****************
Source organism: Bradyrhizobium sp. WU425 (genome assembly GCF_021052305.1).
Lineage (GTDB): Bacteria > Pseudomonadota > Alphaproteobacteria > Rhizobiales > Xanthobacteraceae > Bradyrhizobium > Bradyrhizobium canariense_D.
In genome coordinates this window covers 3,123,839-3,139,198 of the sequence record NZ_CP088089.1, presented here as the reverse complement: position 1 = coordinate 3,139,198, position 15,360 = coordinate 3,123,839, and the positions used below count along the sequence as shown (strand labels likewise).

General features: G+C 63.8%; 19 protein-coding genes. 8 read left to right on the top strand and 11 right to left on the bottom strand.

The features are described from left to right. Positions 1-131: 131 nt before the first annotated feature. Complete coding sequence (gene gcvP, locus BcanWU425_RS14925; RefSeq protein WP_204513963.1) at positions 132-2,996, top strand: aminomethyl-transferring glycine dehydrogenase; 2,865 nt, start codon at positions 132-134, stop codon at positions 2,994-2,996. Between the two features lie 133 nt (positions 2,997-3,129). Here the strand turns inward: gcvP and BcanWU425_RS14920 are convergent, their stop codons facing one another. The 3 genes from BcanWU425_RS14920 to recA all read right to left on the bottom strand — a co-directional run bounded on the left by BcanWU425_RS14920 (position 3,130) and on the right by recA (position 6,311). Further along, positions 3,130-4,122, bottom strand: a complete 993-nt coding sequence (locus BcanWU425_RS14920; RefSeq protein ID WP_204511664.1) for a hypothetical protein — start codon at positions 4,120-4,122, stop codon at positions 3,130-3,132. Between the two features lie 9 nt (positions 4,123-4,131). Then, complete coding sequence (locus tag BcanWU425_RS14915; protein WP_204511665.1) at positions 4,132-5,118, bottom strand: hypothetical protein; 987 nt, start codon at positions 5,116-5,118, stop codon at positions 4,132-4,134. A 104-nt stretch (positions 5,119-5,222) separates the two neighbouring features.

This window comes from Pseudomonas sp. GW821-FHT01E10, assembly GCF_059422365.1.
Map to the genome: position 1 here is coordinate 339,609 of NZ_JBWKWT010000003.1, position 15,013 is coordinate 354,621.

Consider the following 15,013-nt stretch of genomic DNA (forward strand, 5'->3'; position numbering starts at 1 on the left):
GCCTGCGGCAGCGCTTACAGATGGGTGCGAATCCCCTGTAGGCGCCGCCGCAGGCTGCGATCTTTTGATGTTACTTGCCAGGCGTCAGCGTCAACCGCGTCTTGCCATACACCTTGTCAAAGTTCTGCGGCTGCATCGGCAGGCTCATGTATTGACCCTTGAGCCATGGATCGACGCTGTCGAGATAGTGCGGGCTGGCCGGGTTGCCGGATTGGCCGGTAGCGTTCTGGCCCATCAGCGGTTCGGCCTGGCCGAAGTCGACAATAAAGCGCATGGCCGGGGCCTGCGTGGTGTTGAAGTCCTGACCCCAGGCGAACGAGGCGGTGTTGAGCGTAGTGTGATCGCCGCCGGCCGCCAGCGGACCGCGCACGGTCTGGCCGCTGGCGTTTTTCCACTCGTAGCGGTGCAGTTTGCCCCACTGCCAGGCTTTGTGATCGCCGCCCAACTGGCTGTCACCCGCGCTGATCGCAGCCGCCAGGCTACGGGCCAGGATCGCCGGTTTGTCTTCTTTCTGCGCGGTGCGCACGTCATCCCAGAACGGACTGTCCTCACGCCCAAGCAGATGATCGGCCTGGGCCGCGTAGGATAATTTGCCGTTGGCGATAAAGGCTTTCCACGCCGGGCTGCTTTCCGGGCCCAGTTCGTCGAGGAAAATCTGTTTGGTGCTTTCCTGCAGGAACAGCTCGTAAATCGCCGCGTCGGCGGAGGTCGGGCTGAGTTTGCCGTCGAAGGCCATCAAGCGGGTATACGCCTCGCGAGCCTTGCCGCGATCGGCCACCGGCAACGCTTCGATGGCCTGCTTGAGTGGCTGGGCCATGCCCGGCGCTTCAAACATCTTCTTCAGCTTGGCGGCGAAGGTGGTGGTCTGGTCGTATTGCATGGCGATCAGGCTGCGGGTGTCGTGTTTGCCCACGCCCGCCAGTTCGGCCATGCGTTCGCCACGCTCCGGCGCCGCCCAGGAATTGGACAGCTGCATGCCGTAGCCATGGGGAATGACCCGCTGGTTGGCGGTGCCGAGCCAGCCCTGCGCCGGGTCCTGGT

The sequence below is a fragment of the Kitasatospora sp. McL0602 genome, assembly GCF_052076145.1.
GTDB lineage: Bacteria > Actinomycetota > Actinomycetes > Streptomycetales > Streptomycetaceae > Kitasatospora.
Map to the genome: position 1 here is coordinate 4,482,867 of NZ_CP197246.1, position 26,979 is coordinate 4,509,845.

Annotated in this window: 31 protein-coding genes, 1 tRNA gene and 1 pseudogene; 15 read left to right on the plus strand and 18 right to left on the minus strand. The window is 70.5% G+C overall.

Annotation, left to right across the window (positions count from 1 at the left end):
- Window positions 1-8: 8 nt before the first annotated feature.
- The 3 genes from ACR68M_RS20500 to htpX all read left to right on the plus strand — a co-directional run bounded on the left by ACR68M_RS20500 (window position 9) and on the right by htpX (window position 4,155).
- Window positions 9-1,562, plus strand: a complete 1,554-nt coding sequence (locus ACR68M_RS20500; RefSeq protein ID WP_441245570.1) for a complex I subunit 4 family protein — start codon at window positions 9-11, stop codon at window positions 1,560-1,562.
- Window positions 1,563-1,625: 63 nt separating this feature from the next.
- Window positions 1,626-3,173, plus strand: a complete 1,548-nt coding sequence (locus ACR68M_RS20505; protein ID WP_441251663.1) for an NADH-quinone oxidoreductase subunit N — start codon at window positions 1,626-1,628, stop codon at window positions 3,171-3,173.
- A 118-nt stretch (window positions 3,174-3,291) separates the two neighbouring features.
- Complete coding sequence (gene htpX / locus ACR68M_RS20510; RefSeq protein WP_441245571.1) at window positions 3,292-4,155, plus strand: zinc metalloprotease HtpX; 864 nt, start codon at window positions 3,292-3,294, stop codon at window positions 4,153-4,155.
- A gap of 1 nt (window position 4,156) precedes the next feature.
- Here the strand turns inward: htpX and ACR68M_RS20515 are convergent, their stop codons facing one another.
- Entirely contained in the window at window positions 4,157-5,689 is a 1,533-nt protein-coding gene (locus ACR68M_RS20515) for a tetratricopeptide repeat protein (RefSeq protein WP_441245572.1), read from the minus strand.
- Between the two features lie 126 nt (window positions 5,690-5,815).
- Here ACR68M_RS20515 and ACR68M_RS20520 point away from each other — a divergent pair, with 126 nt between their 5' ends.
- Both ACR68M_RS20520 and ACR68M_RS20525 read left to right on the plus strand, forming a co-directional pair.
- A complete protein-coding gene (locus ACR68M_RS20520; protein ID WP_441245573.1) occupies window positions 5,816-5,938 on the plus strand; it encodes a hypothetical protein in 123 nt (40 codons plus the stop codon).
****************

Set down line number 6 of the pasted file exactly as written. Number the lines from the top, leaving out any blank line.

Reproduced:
This window comes from Pseudomonas sp. GW821-FHT01E10, assembly GCF_059422365.1.